• they send material by any means to the person or for the purpose of obtaining or disseminating information about or communicating with the person to a member of the person's family or household, employer, coworker, friend, or associate of the person
  • they place an object on or they deliver an object to property owned, leased, or occupied by a person, or to the person's place of employment with the intent that the object be delivered to the person
  • they use a computer, the Internet, text messaging, or any other electronic means to commit an act that is a part of the course of conduct

The Federal Bureau of Investigations has categorized stalkers into four distinctive stalker profiles. These types of stalking categories are somewhat related to a person’s personality profile.

  • The Simple Obsessional. This profile involves interpersonal relationships (i.e. ex-boyfriend, ex-husband/wife, co-workers, neighbors, etc.).
  • The Love Obsessional. Often in these situations, there is not any relationship between the stalker and victim (i.e. fan/celebrity, unknown apartment tenant, unknown admirer at work).
  • Erotomania. This type of stalker believes he/she is loved by another. Cases can develop between fan and celebrity, or in more ordinary settings such as co-workers.
  • False Victimization. The stalker feels like the victim and postures themselves as a victim of stalking.

A different view, as presented in A Study of Stalkers, identified five types of stalkers:

  • Rejected stalkers pursue their victims in order to reverse, correct, or avenge a rejection (e.g. divorce, separation, termination).
  • Resentful stalkers pursue a vendetta because of a sense of grievance against the victims – motivated mainly by the desire to frighten and distress the victim.
  • Intimacy seekers seek to establish an intimate, loving relationship with their victim. To many of them, the victim is a long-sought-after soul mate, and they are "meant" to be together.
  • Incompetent suitors, despite poor social or courting skills, have a fixation, or in some cases, a sense of entitlement to an intimate relationship with those who have attracted their interest. Their victims are most often already in a dating relationship with someone else.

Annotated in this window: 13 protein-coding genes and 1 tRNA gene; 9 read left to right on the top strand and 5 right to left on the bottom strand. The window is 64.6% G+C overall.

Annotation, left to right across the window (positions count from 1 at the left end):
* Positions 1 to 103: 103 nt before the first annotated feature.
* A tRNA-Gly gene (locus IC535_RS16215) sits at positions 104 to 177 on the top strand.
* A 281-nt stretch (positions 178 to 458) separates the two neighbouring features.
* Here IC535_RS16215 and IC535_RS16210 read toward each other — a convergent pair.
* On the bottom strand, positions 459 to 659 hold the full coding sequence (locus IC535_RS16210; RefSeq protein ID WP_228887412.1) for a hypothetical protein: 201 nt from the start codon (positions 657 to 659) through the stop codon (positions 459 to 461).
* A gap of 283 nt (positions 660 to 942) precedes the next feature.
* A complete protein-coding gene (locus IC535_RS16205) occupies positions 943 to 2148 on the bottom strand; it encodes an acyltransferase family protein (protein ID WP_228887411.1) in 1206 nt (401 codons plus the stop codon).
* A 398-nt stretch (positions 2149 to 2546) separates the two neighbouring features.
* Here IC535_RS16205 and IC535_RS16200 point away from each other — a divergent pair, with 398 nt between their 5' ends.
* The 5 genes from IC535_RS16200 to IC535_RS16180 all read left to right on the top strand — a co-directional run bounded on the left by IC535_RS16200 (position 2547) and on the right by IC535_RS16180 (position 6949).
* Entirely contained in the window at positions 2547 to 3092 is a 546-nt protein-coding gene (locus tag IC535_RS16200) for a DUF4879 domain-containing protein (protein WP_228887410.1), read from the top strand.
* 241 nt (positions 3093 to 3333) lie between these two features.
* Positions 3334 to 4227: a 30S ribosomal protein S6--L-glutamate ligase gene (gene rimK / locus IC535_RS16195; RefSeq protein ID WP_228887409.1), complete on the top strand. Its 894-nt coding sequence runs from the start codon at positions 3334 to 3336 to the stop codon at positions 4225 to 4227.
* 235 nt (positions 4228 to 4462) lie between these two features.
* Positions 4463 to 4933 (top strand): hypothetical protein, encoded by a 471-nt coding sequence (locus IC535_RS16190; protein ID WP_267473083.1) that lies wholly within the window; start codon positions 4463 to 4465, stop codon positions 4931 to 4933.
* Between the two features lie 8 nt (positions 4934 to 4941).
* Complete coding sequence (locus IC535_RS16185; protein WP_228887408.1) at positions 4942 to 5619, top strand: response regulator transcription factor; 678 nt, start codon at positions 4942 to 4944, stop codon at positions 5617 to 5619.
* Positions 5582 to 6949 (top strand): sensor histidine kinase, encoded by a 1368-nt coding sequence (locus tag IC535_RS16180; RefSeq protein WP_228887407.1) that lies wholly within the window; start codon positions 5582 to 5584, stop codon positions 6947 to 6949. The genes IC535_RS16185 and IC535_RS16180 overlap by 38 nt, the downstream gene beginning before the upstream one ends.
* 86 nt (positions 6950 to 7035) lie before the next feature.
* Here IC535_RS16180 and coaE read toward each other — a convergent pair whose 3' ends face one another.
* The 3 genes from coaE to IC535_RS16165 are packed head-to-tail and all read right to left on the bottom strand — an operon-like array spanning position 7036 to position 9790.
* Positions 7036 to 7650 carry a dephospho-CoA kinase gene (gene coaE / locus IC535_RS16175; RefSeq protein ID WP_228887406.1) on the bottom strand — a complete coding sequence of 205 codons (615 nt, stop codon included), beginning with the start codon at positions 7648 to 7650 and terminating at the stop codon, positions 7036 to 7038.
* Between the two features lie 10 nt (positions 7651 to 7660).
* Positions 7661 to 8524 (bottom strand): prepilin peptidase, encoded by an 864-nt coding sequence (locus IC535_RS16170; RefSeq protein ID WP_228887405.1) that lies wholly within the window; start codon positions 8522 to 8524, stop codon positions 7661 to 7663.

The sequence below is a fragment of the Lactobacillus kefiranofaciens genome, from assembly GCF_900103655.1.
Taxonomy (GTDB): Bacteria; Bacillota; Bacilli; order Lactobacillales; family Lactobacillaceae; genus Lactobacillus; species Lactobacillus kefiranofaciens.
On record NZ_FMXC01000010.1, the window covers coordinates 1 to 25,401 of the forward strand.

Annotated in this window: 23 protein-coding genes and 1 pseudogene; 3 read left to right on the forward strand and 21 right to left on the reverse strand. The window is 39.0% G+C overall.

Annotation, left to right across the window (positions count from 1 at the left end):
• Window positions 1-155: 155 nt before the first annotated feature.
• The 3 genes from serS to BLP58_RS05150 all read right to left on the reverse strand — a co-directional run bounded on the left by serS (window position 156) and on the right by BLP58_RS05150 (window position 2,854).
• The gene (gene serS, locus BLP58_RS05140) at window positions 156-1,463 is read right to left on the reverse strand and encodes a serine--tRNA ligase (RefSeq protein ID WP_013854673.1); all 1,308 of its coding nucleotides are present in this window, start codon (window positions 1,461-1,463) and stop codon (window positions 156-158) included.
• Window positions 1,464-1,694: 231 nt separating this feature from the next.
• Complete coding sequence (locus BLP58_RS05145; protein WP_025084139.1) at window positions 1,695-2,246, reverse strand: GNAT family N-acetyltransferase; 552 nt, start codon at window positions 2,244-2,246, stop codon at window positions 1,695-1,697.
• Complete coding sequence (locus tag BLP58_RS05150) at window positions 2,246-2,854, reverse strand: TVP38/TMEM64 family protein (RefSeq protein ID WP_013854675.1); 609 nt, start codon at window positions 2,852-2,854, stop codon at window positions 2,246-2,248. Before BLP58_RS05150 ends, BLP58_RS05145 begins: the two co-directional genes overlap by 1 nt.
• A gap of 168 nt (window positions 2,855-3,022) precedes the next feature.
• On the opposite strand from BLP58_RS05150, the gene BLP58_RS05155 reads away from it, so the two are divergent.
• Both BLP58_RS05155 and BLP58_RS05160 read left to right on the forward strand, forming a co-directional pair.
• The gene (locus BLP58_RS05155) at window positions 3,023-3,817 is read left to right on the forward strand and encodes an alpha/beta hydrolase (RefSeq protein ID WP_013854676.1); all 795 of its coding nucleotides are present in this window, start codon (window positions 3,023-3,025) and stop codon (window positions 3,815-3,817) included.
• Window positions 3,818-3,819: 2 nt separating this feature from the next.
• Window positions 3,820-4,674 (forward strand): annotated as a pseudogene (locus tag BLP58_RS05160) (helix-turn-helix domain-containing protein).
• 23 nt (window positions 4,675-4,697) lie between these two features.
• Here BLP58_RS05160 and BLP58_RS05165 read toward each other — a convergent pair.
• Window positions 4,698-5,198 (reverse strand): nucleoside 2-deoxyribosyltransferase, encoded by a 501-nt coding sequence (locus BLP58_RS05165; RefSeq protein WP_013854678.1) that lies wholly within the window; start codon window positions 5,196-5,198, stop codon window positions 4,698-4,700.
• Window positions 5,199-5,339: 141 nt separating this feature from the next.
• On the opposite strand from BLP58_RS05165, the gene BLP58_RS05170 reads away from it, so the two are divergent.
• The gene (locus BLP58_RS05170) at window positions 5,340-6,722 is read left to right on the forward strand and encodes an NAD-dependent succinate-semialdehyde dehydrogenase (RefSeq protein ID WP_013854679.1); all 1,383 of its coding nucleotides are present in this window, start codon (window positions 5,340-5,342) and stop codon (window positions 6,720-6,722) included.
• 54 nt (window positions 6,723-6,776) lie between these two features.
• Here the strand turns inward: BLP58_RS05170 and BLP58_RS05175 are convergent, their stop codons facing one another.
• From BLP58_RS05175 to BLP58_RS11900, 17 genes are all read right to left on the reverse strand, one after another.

• Predatory stalkers spy on the victim in order to prepare and plan an attack – often sexual – on the victim.

With developing brains, hormonal changes, disorders, syndromes, and complexes sprinkled throughout humankind, it is small wonder that we need laws, rules, enforcement, the judicial system, corrections, and social service agencies to promote a civilized world. But behavior cannot be legislated. It takes great care and effort to keep yourself and those you care about out of harm's way. In fact, it is impossible (and not desirable) to shelter people so extremely that nothing bad ever happens to them. However, learning the warning signs and measures to keep them safe from truly predatory and damaging people and behavior is of the highest importance.

Abuse is a disease, passed from one generation to the next. One of the biggest problems in fighting abuse in our culture and among our friends and family is to recognize that many common actions we see are part of a larger picture, part of a pattern of abuse that begins to emerge if we know what to look for and how to look for it.

Literally everyone can benefit from a better understanding of abuse, please share this article. There is always a first action to helping someone you care about. Let this be it!